“DACA is dead”


Photo Credit: Kate Casey

Trump announced that “DACA is dead” the day after Easter, blaming Democrats for blocking funding for his border wall. He agreed to work with Congress to make a new DACA plan if he received his funding, but rejected the six bipartisan proposals he was presented with.

by Kate Casey, Managing Editor

Nearly 700,000 immigrants are at risk of losing their jobs and homes as the government has failed to develop a plan to protect immigrants who illegally entered the United States as children.

Obama’s 2012 executive order, Consideration of Deferred Action for Childhood Arrivals or DACA, protects recipients from deportation and provides them with work and study permits. DACA is available to illegal immigrants who arrived in the United States before age 16 and have no criminal status. These “Dreamers” must be in high school, have graduated, or recieved a GED, or be honorably discharged from the military.

After announcing that he was going to rescind DACA, Trump told Congress that he would work with them to formulate a new plan in exchange for funding for his border wall.

“If there is no Wall, there is no DACA. We must have safety and security, together with a strong Military, for our great people!” Trump tweeted.

Trump was presented with six bipartisan proposals from Congress, but rejected all of them.

But on April 2, Trump announced that he was done dealing with the inactive Congress, tweeting, “Daca is dead,” and “NO MORE DACA DEAL!”

Revoking DACA would leave 22,000 New Jersey residents without documentation, social security, driver’s licenses, and work permits.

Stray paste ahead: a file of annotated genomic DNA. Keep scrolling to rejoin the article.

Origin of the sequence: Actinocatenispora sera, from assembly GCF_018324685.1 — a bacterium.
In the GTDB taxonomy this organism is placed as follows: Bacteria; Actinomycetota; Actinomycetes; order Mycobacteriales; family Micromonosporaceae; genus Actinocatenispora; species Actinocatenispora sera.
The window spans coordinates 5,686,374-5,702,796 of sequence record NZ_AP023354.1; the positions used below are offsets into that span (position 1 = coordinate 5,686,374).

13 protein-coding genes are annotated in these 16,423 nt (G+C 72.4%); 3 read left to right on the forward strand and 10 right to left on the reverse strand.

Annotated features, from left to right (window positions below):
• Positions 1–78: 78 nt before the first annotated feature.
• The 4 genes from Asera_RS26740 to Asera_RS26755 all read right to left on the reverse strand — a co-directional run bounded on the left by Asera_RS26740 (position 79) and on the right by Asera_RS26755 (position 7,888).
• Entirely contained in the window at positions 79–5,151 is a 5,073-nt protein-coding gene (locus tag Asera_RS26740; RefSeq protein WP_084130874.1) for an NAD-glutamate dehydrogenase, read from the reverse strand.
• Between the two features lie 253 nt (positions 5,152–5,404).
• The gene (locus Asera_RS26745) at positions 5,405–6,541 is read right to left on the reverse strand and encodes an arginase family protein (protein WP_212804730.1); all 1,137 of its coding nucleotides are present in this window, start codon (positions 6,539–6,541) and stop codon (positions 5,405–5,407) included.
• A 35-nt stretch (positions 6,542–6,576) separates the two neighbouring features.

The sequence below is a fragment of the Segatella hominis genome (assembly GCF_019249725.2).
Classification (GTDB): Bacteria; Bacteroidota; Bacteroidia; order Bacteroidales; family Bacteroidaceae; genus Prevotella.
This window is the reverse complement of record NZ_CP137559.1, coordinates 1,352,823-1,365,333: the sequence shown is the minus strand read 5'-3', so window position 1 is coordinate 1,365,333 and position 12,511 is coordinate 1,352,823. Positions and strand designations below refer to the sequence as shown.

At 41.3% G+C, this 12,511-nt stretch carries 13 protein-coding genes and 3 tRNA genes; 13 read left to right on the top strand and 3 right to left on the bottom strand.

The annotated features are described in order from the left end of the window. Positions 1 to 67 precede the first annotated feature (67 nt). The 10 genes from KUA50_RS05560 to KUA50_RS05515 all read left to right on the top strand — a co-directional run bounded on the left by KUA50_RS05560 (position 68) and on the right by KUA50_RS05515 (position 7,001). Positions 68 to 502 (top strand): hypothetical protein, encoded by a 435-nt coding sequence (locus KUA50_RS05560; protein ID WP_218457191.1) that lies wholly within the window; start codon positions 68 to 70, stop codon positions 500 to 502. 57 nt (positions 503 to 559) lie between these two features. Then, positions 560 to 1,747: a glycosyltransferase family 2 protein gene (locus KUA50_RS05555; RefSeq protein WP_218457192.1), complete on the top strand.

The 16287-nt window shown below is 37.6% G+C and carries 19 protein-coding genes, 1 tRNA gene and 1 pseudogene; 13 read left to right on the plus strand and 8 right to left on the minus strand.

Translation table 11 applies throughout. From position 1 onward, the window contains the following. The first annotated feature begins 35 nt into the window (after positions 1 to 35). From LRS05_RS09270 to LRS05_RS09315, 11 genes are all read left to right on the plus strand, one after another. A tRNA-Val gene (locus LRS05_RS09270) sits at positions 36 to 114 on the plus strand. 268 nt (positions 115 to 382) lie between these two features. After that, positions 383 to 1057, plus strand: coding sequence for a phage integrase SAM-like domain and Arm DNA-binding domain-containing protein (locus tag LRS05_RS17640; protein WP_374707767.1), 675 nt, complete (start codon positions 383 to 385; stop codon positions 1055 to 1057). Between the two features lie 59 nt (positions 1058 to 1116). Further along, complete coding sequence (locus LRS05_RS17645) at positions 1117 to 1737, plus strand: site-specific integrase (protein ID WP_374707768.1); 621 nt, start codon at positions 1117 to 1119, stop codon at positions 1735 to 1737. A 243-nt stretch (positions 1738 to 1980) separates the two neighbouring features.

Rita De Almeida is a majoring in Environmental Science at William Paterson University and graduating in May. She has lived in Newark since she left Portugal when she was nine.

Before Obama announced DACA in 2012, her parents planned to turn themselves in so De Almeida could get documentation. She was going to emancipate herself from her parents, claiming that her illegal immigrants were not “suitable parents,” become a ward of the state, and eventually be adopted by her neighbors.

DACA gave the De Almeida family the opportunity to live together safely.

As soon as DACA was enacted, Rita and her brother both applied and continue to renew every two years.

Photo Credit: Wikimedia Commons
Americans band together to protest the lack of government action to protect Dreamers. DACA is program that protects immigrants who were brought into the country illegally as children.

“If I didn’t have DACA, everything would’ve been so much harder. With DACA, you can pay in-state tuition in college. I wouldn’t have my driver’s license and my social security, and you need that for everything in this country,” she said. “DACA was one of the greatest things that ever happened to me. Without it I wouldn’t be graduating soon.”

Now that the future of DACA is unclear, the relief she felt then has turned to the opposite.

“If Trump takes DACA away, it makes me very worried because mine is expiring in October. If I try to get a job and people see that my paperwork is expiring, why are they going to hire me?” De Almeida said. “I’m going to interviews and they see my paperwork and that I might not be able to work for too much longer.”

Not only will the repeal of DACA put people out of jobs, but it will hurt the nation’s economy.

New Jersey’s annual GDP would decrease by almost $1.6 billion and the nation would lose $460.3 billion of the GDP over the next decade.

If the government cannot compromise over immigration issues, this may be the future.

“My view on immigration is probably different than most immigrants. Yes, America is the land of opportunity, but at some point you’re going to have to hold it [the borders] down, you can’t just let everyone come in. But with DACA, on the other hand, it’s different because we didn’t have a choice coming here illegally. People that come here as kids already have so many hardships,” De Almeida said.